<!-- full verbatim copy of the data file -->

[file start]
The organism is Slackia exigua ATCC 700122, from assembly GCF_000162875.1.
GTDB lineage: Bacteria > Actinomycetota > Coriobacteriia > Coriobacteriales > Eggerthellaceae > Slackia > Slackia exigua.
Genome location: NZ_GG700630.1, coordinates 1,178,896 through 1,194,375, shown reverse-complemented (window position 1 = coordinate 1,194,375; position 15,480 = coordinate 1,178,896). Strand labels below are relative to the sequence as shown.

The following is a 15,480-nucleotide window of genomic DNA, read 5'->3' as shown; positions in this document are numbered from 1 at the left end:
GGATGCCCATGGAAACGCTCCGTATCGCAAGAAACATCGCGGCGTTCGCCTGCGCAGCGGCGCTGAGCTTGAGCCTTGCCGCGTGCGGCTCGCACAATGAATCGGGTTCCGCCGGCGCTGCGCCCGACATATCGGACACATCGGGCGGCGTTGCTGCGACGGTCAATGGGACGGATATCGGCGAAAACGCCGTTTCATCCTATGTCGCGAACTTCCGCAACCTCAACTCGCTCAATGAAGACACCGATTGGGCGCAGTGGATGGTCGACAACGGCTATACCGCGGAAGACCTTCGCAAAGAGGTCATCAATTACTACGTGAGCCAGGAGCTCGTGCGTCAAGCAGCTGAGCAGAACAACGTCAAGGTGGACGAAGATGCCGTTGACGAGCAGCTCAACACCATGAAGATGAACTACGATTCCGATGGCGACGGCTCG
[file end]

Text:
The organism is Slackia exigua ATCC 700122, from assembly GCF_000162875.1.
GTDB lineage: Bacteria > Actinomycetota > Coriobacteriia > Coriobacteriales > Eggerthellaceae > Slackia > Slackia exigua.
Genome location: NZ_GG700630.1, coordinates 1,178,896 through 1,194,375, shown reverse-complemented (window position 1 = coordinate 1,194,375; position 15,480 = coordinate 1,178,896). Strand labels below are relative to the sequence as shown.

The following is a 15,480-nucleotide window of genomic DNA, read 5'->3' as shown; positions in this document are numbered from 1 at the left end:
GGATGCCCATGGAAACGCTCCGTATCGCAAGAAACATCGCGGCGTTCGCCTGCGCAGCGGCGCTGAGCTTGAGCCTTGCCGCGTGCGGCTCGCACAATGAATCGGGTTCCGCCGGCGCTGCGCCCGACATATCGGACACATCGGGCGGCGTTGCTGCGACGGTCAATGGGACGGATATCGGCGAAAACGCCGTTTCATCCTATGTCGCGAACTTCCGCAACCTCAACTCGCTCAATGAAGACACCGATTGGGCGCAGTGGATGGTCGACAACGGCTATACCGCGGAAGACCTTCGCAAAGAGGTCATCAATTACTACGTGAGCCAGGAGCTCGTGCGTCAAGCAGCTGAGCAGAACAACGTCAAGGTGGACGAAGATGCCGTTGACGAGCAGCTCAACACCATGAAGATGAACTACGATTCCGATGGCGACGGCTCG